Tagsbrawl, doctor, gamecube, melee, nintendo, smash bros, switch, wii
BOSTON — Explaining that newer controllers don’t quite provide the same comfort or familiarity, surgeon Dr. Frank Powell said this morning that he refuses to operate the $2 million surgery robot at Massachusetts General Hospital with anything but a GameCube controller.
“Sure, there are plenty of more modern options available, but the GameCube controller is the only one I can consistently pull off all the robot’s techniques and exploits with,” said Dr. Powell, citing that his ability to do things “like wavedash up a patient’s colon while performing a colonoscopy” or “L-cancel after making an incision during a gallbladder removal” as being nearly impossible on anything other than the vintage Nintendo controller.
“If amateur surgeons want to treat this robot like a toy, that’s on them, but I didn’t go to medical school for four years to use inferior equipment — which is why I use this controller that came out in 2001 and costs ten bucks,” Powell explained to his medical team. “We need to use three different adapters just to plug my GameCube controller into the surgery robot, but it’s totally worth it, especially because it’s a MultiShine.”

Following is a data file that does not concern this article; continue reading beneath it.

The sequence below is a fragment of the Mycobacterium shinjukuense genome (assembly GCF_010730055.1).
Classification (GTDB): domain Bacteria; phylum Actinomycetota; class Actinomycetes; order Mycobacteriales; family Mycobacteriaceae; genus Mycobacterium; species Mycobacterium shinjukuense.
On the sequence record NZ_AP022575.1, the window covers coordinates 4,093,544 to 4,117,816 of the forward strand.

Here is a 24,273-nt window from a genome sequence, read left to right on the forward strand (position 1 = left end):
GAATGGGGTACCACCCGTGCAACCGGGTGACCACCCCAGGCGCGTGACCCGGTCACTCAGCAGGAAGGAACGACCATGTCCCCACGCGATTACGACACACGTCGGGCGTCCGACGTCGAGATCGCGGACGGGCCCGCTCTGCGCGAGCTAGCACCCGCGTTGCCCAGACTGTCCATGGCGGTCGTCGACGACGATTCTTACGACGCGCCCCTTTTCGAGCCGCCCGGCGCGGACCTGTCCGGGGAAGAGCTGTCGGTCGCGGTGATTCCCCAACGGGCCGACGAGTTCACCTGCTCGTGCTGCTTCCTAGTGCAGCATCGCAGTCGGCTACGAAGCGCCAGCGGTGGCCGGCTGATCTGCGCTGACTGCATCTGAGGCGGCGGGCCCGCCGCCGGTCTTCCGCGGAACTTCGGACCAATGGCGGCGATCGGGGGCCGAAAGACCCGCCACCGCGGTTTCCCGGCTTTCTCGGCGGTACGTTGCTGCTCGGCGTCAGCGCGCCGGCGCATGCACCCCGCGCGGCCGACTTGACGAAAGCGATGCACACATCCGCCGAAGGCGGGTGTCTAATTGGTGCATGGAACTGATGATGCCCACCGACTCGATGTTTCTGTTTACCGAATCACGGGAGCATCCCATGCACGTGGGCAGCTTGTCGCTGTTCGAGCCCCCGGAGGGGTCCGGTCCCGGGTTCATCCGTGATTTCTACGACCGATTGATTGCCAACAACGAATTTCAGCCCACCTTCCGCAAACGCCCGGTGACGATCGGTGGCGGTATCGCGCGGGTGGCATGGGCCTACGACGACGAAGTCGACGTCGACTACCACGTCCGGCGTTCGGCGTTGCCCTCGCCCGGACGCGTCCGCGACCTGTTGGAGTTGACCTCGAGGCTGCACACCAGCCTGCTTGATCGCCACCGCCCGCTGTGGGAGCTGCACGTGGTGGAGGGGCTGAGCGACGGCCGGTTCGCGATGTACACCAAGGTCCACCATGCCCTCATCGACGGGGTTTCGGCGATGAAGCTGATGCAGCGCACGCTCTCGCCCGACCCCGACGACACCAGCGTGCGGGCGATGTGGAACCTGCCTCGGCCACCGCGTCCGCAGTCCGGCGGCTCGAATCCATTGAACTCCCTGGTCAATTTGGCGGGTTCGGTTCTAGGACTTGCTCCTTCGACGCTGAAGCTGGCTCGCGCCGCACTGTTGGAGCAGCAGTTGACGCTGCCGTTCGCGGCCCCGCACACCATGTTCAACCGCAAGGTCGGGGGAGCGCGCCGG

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According to those who work with Powell, his controller choice can be explained by his past.
“Yeah, basically all Frank did in medical school was study for exams and play Melee tournaments with his roommates. Dude was even a Dr. Mario main,” explained Dr. Renee White, another surgeon at Massachusetts General Hospital. “I’ve tried to explain to him hundreds of times that the GameCube controller isn’t the most efficient way to perform surgery on a human being, but he’s too stubborn to realize that the Wii U Pro Controller is honestly really solid.”
At press time, Powell explained that, although the hospital had approved all of his budget requests for his controller so far, that they had drawn the line at replacing the 4K monitor for the robot’s stereoscopic camera with a CRT television.